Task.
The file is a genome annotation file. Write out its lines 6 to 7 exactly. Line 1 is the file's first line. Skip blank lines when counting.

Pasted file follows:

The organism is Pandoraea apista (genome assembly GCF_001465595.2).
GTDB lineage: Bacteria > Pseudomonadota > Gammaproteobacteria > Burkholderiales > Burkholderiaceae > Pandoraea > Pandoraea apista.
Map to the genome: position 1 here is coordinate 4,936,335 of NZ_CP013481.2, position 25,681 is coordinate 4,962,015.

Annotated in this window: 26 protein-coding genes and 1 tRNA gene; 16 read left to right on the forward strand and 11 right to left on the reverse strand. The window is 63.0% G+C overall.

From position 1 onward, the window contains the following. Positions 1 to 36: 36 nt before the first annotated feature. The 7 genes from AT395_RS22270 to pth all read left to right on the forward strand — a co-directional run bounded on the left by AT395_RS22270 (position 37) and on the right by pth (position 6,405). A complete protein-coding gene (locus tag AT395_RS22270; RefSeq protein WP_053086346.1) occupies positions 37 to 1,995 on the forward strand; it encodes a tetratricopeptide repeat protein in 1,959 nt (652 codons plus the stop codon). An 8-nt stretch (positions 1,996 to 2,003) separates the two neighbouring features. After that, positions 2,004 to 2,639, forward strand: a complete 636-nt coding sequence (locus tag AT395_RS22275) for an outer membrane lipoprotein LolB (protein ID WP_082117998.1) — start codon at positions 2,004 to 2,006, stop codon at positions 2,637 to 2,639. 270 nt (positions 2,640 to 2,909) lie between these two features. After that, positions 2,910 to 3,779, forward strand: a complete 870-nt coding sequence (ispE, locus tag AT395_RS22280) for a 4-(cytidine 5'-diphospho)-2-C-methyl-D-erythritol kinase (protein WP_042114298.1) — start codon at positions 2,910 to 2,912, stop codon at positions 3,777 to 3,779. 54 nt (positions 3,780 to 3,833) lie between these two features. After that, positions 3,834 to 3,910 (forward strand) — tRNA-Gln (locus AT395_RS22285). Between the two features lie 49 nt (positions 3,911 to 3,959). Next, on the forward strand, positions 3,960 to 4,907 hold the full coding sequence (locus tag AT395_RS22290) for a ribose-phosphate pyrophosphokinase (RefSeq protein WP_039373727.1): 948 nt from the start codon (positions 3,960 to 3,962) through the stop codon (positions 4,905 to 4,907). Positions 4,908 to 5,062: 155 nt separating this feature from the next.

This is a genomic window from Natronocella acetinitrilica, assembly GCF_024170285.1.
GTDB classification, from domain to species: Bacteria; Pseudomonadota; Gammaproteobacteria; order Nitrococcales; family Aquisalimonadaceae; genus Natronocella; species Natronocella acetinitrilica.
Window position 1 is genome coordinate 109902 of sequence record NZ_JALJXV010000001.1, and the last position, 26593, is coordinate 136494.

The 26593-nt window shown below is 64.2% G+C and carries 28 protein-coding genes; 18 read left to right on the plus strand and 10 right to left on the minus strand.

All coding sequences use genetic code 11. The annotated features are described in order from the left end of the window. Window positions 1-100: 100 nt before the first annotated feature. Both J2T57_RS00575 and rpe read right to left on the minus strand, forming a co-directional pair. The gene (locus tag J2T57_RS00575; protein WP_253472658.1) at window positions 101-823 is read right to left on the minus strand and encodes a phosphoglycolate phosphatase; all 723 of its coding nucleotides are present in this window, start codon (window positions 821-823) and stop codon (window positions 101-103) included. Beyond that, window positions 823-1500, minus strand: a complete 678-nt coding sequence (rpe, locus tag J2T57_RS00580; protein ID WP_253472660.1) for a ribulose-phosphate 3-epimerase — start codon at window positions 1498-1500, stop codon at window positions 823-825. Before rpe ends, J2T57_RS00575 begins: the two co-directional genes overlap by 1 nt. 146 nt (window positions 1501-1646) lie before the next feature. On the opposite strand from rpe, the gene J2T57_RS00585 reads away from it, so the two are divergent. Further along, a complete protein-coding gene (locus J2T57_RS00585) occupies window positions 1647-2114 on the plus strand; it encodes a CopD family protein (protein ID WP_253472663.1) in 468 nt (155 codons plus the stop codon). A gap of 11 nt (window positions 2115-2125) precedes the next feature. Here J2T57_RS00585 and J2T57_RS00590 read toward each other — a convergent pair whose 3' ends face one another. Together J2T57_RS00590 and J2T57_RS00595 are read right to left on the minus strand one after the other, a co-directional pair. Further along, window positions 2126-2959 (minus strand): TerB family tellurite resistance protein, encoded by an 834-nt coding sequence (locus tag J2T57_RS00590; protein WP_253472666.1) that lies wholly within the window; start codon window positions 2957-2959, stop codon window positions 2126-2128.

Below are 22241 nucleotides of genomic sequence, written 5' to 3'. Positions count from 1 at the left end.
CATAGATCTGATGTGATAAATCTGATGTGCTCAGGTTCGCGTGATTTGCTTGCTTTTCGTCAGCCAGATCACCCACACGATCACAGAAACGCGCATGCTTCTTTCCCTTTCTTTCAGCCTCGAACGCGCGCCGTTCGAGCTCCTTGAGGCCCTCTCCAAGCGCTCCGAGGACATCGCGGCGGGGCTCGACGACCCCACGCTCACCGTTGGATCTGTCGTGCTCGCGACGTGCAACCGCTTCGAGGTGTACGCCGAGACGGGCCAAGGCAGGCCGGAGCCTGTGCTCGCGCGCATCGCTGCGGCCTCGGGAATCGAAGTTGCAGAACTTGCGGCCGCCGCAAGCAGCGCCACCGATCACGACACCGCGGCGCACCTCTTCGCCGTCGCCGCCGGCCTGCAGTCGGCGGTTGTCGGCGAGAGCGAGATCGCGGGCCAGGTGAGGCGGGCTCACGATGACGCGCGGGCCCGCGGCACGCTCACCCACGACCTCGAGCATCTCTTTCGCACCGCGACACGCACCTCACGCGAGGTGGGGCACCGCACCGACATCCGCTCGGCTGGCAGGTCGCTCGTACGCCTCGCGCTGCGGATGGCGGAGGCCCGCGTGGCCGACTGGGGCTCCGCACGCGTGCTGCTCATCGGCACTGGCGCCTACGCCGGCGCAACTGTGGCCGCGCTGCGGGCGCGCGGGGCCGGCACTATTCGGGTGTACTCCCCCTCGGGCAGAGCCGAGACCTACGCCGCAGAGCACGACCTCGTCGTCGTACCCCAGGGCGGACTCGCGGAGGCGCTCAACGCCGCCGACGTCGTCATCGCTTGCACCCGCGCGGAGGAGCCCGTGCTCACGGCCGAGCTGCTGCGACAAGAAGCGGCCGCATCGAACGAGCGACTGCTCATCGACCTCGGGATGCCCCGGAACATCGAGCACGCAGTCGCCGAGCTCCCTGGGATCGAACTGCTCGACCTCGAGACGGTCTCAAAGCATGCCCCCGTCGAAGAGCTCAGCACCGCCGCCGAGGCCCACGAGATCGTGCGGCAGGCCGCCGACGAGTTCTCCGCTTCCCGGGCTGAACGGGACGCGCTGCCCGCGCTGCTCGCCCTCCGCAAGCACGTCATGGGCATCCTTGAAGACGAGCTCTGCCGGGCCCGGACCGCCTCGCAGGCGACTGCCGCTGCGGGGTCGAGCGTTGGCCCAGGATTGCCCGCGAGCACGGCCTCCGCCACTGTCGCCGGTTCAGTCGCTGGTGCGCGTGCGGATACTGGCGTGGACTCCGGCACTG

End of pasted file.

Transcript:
This is a genomic window from Natronocella acetinitrilica, assembly GCF_024170285.1.
GTDB classification, from domain to species: Bacteria; Pseudomonadota; Gammaproteobacteria; order Nitrococcales; family Aquisalimonadaceae; genus Natronocella; species Natronocella acetinitrilica.